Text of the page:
Today marks the two-year anniversary of the historic Supreme Court decision in Obergefell v. Hodges, which made marriage equality the law of the land and changed the lives of millions of people who can now marry the person they love. As people across the U.S. celebrate this momentous day, today also serves as an important reminder of the work that still lies ahead in achieving full federal protections for the LGBTQ community.
Just today, the Supreme Court ruled that Arkansas officials must list the names of both married same-sex parents on their child’s birth certificate. The nation’s highest court also agreed to hear a case involving a Colorado baker who refused to provide services for a same-sex couple planning their marriage ceremony. Elected leaders across the country are seeking to ensure that LGBTQ people are not discriminated against in housing,employment, public accommodations and education, while federal courts are determining how sexual orientation and gender identity are covered by our nation’s federal civil rights laws.
Over the past few decades, brave LGBTQ plaintiffs from around the nation have stood up for their rights by asking the Supreme Court affirm their fundamental liberties. June 26 is a day that will remain in the history books as four pivotal cases were decided on this date, spanning over 13 years.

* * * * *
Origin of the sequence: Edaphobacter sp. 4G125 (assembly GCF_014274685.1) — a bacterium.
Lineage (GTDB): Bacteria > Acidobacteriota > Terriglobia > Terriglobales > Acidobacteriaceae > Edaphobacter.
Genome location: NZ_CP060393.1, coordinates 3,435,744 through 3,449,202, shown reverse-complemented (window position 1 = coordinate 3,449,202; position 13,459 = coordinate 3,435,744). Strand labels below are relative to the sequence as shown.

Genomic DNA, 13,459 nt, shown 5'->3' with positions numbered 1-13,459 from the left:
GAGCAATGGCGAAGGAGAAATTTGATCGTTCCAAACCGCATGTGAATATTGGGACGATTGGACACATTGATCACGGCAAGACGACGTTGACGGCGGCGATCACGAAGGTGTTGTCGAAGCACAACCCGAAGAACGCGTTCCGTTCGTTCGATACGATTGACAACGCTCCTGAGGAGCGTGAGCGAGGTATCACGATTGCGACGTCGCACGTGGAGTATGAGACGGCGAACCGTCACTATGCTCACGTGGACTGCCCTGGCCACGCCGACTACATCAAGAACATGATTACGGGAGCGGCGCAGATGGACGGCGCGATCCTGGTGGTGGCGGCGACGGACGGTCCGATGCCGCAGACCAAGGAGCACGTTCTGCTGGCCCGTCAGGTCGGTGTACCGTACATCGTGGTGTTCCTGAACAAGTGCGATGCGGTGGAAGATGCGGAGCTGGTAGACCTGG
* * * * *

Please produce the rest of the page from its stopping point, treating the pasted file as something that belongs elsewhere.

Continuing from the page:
HRC takes a look back at these instrumental cases to recognize and honor the hard work of the couples, advocates, organizations and supporters who helped change history.
Lawrence v. Texas (2003)
In 2013, the Supreme Court in Lawrence v. Texas struck down Texas’ sodomy law – and in turn invalidated sodomy laws in 13 other states – making private, consensual, adult sexual activity between same-sex couples legal across the U.S.
This case laid the groundwork for much of the tremendous progress we’ve seen over the last several years by ensuring that LGBTQ people could not be criminalized for their loving relationships, and serves as a reminder of how much has been accomplished within the LGBTQ community. By ridding our country of this extreme persecution of LGBTQ people under the law, the narrative around equality was forever changed.
United States v. Windsor (2013)
After more than 40 years together, Edith Windsor and Thea Spyer were legally married in Toronto, Canada in 2007. Their marriage was officially recognized in New York in 2008 when their home state ordered state agencies to recognize same-sex marriages performed in other jurisdictions. When Thea died in 2009, she left her entire estate to Edie. However, Edie was barred from claiming the federal estate tax exemptions for surviving spouses under the Defense of Marriage Act (DOMA), a law that prohibited the federal government from recognizing the marriages of same-sex couples, and as a result was faced with a $363,000 estate tax bill.
Windsor, represented by Robbie Kaplan, took her case to the Supreme Court, challenging the government’s ban on recognizing legally married same-sex couples for federal purposes including social security, immigration, and family and medical leave. Same-sex couples across the nation came away victorious as section 3 of DOMA was overturned.